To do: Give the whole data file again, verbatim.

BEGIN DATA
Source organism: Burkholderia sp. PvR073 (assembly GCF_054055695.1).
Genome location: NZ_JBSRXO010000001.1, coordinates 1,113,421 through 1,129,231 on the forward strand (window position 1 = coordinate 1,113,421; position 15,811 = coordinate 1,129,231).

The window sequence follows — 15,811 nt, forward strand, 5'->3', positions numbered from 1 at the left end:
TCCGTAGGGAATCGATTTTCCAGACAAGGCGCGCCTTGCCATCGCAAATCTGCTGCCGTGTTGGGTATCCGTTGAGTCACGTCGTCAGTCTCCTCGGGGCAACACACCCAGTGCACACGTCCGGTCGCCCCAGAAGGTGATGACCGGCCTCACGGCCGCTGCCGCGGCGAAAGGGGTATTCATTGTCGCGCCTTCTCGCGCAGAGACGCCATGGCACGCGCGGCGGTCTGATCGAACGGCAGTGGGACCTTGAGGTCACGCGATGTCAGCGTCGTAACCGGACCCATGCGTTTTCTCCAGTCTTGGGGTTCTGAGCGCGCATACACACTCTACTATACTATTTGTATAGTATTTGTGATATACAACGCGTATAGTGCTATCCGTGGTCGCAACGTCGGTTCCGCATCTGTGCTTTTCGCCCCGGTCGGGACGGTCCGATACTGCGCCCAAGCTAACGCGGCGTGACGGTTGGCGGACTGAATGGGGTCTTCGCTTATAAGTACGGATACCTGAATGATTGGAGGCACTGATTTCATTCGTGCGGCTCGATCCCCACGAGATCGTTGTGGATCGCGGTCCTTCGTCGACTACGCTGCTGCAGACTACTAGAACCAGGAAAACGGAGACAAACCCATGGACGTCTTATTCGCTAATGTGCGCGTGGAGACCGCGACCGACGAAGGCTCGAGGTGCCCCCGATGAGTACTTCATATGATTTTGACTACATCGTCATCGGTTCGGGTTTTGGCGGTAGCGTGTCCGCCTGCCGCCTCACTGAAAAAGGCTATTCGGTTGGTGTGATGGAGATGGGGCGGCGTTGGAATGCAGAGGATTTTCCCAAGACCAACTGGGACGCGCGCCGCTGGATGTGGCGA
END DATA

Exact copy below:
Source organism: Burkholderia sp. PvR073 (assembly GCF_054055695.1).
Genome location: NZ_JBSRXO010000001.1, coordinates 1,113,421 through 1,129,231 on the forward strand (window position 1 = coordinate 1,113,421; position 15,811 = coordinate 1,129,231).

The window sequence follows — 15,811 nt, forward strand, 5'->3', positions numbered from 1 at the left end:
TCCGTAGGGAATCGATTTTCCAGACAAGGCGCGCCTTGCCATCGCAAATCTGCTGCCGTGTTGGGTATCCGTTGAGTCACGTCGTCAGTCTCCTCGGGGCAACACACCCAGTGCACACGTCCGGTCGCCCCAGAAGGTGATGACCGGCCTCACGGCCGCTGCCGCGGCGAAAGGGGTATTCATTGTCGCGCCTTCTCGCGCAGAGACGCCATGGCACGCGCGGCGGTCTGATCGAACGGCAGTGGGACCTTGAGGTCACGCGATGTCAGCGTCGTAACCGGACCCATGCGTTTTCTCCAGTCTTGGGGTTCTGAGCGCGCATACACACTCTACTATACTATTTGTATAGTATTTGTGATATACAACGCGTATAGTGCTATCCGTGGTCGCAACGTCGGTTCCGCATCTGTGCTTTTCGCCCCGGTCGGGACGGTCCGATACTGCGCCCAAGCTAACGCGGCGTGACGGTTGGCGGACTGAATGGGGTCTTCGCTTATAAGTACGGATACCTGAATGATTGGAGGCACTGATTTCATTCGTGCGGCTCGATCCCCACGAGATCGTTGTGGATCGCGGTCCTTCGTCGACTACGCTGCTGCAGACTACTAGAACCAGGAAAACGGAGACAAACCCATGGACGTCTTATTCGCTAATGTGCGCGTGGAGACCGCGACCGACGAAGGCTCGAGGTGCCCCCGATGAGTACTTCATATGATTTTGACTACATCGTCATCGGTTCGGGTTTTGGCGGTAGCGTGTCCGCCTGCCGCCTCACTGAAAAAGGCTATTCGGTTGGTGTGATGGAGATGGGGCGGCGTTGGAATGCAGAGGATTTTCCCAAGACCAACTGGGACGCGCGCCGCTGGATGTGGCGA